Q: For Teens with ADHD and Anxiety, Do Stimulants Help — or Hurt?

Anxiety affects nearly a third of teens with ADHD. Here, an expert discusses how to untangle symptoms and devise a treatment plan that addresses both.

Profile of teen girl, with her chin in her hands, looking worried
Lost ADHD teens don’t have necessarily have anxiety, but they also don't have energy or a positive view on life. They might easily shut down when they feel depressed or defeated. Parents often struggle with telling them to buck up or comforting them out of their rut. The best strategy is to gently, repeatedly remind them what needs to be done and tell them you believe they can do it. 

Q: “My teen has anxiety and ADHD. Which should we treat first? Will a stimulant make their anxiety better or worse?”

Anxiety is one of the most common comorbidities in teens and college students with ADHD, especially for girls. More than half of girls with ADHD will have some level of anxiety.

When I’m considering how to proceed with treating comorbid ADHD and anxiety, I always think: “What’s driving the bus?”

[Read: ADHD and Anxiety – Symptoms, Connections & Coping Mechanisms]

For some people, the anxiety is a true, primary diagnosis. This would include cases where the anxiety takes the form of OCD or panic disorder. In those cases, I would likely start by treating the anxiety, and then move on to treating the ADHD.

Then there are other situations where the anxiety may be directly related to the ADHD. In these cases, the anxiety may arise because the patient is feeling out of control, unable to manage time, unable to keep all these different balls in the air. Is the patient anxious because they’re overwhelmed by these things? If so, treatment of ADHD can help quite a bit with anxiety.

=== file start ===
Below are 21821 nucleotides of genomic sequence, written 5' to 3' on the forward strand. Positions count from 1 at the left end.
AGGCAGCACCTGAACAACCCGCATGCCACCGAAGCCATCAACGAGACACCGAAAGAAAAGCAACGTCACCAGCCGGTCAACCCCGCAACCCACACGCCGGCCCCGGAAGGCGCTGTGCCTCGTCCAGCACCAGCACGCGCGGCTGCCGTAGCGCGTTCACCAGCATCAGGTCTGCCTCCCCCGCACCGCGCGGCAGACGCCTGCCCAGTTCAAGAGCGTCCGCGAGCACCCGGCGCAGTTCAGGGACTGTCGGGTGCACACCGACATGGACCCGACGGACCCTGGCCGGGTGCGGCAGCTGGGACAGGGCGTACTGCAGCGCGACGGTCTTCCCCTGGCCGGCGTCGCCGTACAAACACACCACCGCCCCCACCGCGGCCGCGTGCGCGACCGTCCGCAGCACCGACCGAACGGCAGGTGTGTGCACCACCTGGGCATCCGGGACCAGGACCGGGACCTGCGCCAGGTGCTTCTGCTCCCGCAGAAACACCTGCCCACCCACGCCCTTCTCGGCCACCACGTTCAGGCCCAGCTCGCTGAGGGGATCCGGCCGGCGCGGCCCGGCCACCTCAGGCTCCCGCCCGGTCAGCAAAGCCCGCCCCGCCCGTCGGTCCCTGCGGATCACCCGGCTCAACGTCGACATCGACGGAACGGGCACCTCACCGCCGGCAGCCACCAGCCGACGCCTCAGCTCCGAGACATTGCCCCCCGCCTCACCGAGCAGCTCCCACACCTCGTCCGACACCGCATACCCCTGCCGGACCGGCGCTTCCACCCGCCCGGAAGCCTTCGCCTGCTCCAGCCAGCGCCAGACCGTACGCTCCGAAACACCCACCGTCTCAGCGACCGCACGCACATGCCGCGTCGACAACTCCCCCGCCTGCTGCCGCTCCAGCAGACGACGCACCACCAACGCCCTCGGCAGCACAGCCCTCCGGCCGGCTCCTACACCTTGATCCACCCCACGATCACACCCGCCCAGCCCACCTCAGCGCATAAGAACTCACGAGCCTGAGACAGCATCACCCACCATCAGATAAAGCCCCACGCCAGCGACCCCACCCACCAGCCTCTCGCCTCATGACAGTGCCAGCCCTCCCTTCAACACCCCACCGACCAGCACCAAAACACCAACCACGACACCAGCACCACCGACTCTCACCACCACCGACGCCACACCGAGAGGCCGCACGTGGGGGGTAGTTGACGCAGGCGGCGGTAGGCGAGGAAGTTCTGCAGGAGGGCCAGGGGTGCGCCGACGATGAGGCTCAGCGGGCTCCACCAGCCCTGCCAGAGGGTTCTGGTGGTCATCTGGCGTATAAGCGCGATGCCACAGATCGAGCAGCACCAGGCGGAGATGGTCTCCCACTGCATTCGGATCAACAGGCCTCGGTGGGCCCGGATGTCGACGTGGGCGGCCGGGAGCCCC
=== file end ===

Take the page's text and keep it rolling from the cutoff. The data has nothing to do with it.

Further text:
[Self-Test: Generalized Anxiety Disorder in Adults]

In these cases, I’ll usually start by treating the ADHD. While stimulants can sometimes exacerbate anxiety in some patients, this can typically be avoided by using long-acting, smooth-release formulations of stimulants and by starting low and going slow as you titrate dosage, monitoring anxiety throughout. Atomoxetine or viloxazine can also be effective at treating ADHD in people with co-occurring anxiety disorders. If other options don’t prove effective, guanfacine is an ADHD treatment option that doesn’t exacerbate anxiety.1

Anxiety in Teens: Next Steps

The content for this article was derived from a webinar presented by The American Professional Society of ADHD and Related Disorders (APSARD) titled “ADHD Treatment in the Primary Care Setting: The Teenage Years” with Greg Mattingly, M.D., which was broadcast on October 13, 2023.

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1Mattingly, G., Wilson, J., Ugarte, L., & Glaser, P. (2021). Individualization of attention-deficit/hyperactivity disorder treatment: Pharmacotherapy considerations by age and co-occurring conditions. CNS Spectrums, 26(3), 202-221. doi:10.1017/S1092852919001822